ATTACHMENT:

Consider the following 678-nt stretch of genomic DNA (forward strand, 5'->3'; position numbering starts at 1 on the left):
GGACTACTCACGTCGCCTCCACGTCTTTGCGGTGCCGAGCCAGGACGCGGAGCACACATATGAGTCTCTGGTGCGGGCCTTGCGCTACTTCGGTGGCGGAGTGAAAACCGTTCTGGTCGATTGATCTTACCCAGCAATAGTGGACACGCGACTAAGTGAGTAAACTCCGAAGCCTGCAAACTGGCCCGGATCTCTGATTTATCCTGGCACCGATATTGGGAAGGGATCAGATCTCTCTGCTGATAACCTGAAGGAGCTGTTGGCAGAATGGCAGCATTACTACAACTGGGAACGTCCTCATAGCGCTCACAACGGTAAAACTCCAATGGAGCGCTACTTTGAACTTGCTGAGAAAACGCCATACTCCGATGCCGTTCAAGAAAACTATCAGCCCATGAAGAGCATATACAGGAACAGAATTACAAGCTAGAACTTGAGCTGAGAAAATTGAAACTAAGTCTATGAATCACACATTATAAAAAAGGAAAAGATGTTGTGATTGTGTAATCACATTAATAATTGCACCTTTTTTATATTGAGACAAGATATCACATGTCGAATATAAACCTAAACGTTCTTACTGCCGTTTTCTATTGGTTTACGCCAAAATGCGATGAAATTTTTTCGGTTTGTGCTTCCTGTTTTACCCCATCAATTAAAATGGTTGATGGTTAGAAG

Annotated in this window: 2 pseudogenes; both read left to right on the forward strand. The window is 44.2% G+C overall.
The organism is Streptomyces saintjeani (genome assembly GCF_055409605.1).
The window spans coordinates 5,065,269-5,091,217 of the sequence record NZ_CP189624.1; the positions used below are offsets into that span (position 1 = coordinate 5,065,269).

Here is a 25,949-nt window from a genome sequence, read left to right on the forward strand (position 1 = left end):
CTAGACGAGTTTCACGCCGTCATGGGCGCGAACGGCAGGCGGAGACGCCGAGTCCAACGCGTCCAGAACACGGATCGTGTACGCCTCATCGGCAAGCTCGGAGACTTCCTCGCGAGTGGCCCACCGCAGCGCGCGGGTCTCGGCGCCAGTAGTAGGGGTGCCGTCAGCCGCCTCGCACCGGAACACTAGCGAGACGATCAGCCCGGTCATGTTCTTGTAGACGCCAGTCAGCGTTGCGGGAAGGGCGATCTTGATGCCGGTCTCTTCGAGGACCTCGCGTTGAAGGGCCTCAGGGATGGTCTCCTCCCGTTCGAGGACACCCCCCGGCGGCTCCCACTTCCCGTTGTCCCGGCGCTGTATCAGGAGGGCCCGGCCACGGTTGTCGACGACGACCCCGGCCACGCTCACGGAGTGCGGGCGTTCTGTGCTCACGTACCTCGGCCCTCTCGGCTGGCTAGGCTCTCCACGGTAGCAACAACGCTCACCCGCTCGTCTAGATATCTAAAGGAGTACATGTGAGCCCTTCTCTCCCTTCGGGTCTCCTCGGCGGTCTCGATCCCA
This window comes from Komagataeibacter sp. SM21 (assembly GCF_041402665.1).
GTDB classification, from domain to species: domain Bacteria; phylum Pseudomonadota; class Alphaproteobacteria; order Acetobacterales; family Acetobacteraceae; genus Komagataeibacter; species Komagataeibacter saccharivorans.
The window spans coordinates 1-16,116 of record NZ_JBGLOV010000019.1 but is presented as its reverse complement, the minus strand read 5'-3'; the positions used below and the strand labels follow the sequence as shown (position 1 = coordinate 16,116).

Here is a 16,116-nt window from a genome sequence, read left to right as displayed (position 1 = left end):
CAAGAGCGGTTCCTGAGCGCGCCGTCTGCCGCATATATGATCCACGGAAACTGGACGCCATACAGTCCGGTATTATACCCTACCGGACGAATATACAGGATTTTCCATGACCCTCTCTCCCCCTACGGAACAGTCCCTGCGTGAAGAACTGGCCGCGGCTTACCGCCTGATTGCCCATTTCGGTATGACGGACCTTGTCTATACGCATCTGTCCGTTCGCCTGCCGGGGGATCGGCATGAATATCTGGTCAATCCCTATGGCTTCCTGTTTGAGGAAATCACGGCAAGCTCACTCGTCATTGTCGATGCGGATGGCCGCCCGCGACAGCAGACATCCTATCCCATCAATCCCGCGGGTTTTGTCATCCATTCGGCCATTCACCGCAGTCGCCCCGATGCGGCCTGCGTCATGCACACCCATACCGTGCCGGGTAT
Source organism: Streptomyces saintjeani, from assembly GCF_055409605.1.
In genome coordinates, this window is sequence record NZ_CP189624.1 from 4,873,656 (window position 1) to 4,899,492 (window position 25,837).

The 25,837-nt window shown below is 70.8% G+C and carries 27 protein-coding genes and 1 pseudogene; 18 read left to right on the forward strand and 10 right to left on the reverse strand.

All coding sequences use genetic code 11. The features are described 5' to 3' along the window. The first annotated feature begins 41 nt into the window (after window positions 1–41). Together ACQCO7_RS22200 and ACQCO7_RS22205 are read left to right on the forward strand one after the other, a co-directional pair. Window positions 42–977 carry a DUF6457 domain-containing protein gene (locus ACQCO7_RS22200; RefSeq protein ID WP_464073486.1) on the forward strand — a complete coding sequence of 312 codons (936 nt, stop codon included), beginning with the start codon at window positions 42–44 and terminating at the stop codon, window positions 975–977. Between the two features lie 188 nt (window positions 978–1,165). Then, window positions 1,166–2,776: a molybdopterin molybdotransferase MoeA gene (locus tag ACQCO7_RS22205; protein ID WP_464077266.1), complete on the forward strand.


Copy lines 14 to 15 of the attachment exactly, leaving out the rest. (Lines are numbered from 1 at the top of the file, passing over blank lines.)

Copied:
In genome coordinates, this window is sequence record NZ_CP189624.1 from 4,873,656 (window position 1) to 4,899,492 (window position 25,837).

The 25,837-nt window shown below is 70.8% G+C and carries 27 protein-coding genes and 1 pseudogene; 18 read left to right on the forward strand and 10 right to left on the reverse strand.